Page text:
What is stress and how does it affect people’s attention and performance? McGrath (1970) defined stress as “a substantial imbalance between demand (physical and/or psychological) and response capability, under conditions where failure to meet the demand has important consequences”. He also created a model that proposes that stress involve four interrelated stages: environmental demand; perception of demand; stress response; and behavioral consequences (MacGrath, 1970).
A study conducted by Boucher and Ryan (2011) explored the performance stress on very young musicians. The literature suggested that performance anxiety is not an issue among young children, but the findings from their study suggest otherwise. They found that anxiety is present in some children from their first performances and that these early performance experiences can immediately influence children’s responses on succeeding performances (Boucher & Ryan, 2011). In relation to the first stage of stress process, environmental demand, Boucher and Ryan (2011) suggested for teachers and researchers to investigate the impact of venue and location to performance experience and how familiarization of the performance venue affects children’s comfort and success in performance. Changing the uncertainty in children can possibly enhance their esteem and confidence even during their first performances.
In sports, there is a concept called home-court advantage. Baumeister and Steinhilber (1984) found out during their study of baseball World Series games played from 1924 to 1982 that the home team won 60% of the first two games but only 40% of the last two games. This suggest that home-court advantage, or familiarity of the performance venue, can become a disadvantage to performers as tasks become more difficult (Weinberg, 2015).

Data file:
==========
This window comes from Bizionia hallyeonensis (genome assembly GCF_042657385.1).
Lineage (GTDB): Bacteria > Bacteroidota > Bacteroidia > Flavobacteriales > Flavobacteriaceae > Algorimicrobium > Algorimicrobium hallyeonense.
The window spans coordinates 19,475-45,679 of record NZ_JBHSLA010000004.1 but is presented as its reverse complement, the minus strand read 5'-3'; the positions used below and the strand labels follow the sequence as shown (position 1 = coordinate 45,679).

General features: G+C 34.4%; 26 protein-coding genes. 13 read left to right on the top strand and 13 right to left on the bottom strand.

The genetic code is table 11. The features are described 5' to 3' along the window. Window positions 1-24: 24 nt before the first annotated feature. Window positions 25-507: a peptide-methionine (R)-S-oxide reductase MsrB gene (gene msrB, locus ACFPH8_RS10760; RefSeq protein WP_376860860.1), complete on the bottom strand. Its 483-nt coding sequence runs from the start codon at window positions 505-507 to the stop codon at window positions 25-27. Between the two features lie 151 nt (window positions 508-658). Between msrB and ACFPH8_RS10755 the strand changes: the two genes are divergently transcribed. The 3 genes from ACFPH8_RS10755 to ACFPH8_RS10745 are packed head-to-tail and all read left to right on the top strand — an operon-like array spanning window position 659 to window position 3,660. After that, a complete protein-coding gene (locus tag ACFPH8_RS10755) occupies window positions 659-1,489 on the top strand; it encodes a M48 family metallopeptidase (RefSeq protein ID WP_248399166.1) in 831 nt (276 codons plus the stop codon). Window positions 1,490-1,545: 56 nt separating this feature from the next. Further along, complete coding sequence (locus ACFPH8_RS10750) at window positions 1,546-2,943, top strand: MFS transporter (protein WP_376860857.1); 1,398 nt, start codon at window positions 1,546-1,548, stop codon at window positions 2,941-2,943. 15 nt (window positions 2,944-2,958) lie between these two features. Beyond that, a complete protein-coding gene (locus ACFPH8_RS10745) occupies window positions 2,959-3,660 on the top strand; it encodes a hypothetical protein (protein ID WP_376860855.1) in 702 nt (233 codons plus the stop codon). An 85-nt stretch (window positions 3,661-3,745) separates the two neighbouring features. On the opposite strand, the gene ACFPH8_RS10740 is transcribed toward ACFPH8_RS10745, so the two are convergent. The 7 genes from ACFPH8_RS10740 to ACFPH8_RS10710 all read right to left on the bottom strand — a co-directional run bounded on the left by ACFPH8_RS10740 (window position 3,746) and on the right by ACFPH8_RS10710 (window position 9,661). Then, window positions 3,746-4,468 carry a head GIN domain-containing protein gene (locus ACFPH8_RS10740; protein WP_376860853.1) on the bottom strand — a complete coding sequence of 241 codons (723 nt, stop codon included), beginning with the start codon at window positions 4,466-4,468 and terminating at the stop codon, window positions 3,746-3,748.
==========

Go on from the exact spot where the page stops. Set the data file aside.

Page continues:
The second stage of the stress process is perception of demand or how people perceive any physical or psychological demand (Weinberg, 2015). As unique individuals, our perception, responses, and behaviors differ from each other. According to Weinberg (2015) and other researchers (Scanlan, 1986; Hardy & Hutchinson, 2007), trait anxiety plays an important role in influencing people’s perception of any psychological or physical demand. Thus, people with high trait anxiety tend to perceive more situations as threatening than low-trait anxious people (Weinberg, 2015). This notion is supported by Hardy and Hutchinson’s research suggesting that “anxiety interacts with effort in such a way that increased effort leads to enhanced performance when participants have moderate levels of anxiety, but impaired performance when participants have very high levels of anxiety” (2007). Furthermore, the paper of Hardy and Hutchinson (2007) discussed the relationship between processing efficiency theory and performance. According to Eysenck (1992; 1997) and Calvo (1992), worry is the key dimension in the anxiety response and affects performance through two mechanisms: (1) worry reduces the effective attentional capacity of the performer; and (2) worry affects the importance of an event to the performer, therefore increases the effort that performer invest on the task. Evidence from laboratory-based cognitive tasks support the notion that cognitively anxious performers invest additional effort in performance to make up for processing deficits caused by resources lost to worry (Eysenck & Calvo,1992). Lastly, with perception comes appraisal, or the person’s assessment of his/her own capacity to deal with demands. Lazarus and Folkman (1984) identified two appraisal processes during acutely stressful situations: primary appraisal and secondary appraisal. During primary appraisal, a person considers whether the situation presents risk, harm, or loss versus whether the situation presents a challenge that may provide positive outcomes. Secondary appraisal is when a person analyzes his/her ability to deal with the challenge and its probable outcomes (Regehr et al., 2008).